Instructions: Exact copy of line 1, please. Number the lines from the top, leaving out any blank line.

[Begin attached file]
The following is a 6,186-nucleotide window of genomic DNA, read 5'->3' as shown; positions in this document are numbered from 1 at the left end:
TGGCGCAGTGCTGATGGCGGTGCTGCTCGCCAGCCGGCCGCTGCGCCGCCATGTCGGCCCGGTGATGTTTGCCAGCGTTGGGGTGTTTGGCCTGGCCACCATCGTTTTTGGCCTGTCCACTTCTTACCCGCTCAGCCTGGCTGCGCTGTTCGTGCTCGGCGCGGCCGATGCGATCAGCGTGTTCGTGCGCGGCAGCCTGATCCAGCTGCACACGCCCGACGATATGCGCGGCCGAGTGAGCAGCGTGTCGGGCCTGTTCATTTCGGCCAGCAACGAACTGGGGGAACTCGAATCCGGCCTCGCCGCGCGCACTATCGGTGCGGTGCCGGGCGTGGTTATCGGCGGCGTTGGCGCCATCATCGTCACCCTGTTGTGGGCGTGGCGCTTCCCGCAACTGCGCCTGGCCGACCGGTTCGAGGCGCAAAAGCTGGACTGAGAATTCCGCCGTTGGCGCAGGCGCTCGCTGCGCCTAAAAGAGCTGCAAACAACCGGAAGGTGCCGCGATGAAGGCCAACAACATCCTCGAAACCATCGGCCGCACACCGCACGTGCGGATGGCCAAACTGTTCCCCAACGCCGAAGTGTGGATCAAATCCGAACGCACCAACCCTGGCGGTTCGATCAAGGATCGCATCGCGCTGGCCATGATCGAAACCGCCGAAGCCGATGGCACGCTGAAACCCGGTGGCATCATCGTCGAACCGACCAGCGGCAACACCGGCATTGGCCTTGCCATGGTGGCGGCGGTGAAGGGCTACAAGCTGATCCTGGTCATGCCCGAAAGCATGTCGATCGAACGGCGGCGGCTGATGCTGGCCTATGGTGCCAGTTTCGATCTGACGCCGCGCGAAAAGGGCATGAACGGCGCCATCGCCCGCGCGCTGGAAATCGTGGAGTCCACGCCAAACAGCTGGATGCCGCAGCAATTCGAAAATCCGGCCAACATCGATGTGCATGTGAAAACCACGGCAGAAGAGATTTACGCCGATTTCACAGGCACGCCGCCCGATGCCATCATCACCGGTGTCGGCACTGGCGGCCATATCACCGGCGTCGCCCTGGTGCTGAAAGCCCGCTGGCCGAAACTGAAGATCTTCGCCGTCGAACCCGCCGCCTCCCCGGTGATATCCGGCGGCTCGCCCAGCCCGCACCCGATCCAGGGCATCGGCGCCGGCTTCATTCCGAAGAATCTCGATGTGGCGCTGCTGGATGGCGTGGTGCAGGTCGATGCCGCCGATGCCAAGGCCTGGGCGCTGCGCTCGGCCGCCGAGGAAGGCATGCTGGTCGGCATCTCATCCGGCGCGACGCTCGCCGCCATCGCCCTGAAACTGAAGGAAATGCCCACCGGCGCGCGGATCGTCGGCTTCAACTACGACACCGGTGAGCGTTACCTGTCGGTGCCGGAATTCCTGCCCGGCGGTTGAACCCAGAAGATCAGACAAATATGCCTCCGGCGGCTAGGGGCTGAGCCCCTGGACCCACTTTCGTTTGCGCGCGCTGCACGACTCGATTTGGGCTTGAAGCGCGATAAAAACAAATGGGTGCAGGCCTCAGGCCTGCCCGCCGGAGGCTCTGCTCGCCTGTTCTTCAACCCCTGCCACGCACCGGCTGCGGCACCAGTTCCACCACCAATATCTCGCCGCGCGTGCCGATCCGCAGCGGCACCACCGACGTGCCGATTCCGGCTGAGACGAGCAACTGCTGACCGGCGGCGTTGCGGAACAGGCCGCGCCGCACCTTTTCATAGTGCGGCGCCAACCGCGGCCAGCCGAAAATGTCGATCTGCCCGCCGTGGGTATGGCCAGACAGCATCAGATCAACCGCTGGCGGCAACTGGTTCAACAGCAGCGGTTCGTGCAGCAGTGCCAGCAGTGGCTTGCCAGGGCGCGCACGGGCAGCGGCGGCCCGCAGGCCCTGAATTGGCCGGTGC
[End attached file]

The following is a 6,186-nucleotide window of genomic DNA, read 5'->3' as shown; positions in this document are numbered from 1 at the left end: